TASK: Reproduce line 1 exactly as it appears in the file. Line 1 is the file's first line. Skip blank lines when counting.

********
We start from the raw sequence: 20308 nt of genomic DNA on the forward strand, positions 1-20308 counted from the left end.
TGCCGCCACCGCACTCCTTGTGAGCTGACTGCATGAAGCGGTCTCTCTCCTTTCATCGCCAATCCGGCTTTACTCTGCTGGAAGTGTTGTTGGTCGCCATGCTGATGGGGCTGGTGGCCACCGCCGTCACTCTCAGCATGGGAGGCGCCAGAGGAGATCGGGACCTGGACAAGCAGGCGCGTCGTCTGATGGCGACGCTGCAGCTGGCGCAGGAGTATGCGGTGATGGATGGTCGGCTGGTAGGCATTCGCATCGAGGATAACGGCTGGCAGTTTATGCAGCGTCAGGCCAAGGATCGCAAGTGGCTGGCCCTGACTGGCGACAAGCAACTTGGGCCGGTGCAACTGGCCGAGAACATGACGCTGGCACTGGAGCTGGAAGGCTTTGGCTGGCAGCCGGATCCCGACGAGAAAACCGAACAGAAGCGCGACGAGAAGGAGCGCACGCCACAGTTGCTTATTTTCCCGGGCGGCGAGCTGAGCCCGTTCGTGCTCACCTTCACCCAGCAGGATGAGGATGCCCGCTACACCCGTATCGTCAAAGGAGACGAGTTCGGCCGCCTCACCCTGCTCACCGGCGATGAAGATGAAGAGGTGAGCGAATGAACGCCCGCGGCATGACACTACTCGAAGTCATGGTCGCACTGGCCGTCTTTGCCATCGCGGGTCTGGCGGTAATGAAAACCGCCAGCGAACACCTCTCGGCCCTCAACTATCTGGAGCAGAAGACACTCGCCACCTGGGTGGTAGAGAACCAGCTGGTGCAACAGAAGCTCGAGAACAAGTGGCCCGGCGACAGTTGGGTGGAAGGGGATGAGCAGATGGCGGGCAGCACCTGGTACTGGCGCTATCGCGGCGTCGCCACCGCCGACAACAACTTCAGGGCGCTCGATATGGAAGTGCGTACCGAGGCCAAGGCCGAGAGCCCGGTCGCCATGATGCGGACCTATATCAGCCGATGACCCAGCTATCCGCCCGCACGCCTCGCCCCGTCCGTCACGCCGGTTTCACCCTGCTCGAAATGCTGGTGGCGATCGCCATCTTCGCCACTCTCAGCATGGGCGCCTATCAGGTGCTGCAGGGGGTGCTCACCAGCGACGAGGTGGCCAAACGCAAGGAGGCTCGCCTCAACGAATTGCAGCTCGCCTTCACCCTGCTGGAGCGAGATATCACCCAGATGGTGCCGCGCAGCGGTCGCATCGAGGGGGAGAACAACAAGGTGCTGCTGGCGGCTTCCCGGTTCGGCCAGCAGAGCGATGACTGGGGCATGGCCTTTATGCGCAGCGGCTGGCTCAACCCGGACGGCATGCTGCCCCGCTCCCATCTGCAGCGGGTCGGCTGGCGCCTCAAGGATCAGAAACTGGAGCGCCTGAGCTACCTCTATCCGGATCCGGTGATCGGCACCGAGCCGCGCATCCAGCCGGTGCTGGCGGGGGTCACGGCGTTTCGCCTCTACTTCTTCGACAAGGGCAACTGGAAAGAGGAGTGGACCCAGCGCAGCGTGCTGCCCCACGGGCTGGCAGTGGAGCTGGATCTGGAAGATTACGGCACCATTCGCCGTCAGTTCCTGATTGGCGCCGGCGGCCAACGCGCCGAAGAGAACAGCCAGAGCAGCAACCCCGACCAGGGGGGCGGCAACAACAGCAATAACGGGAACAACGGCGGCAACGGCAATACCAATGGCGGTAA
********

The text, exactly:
We start from the raw sequence: 20308 nt of genomic DNA on the forward strand, positions 1-20308 counted from the left end.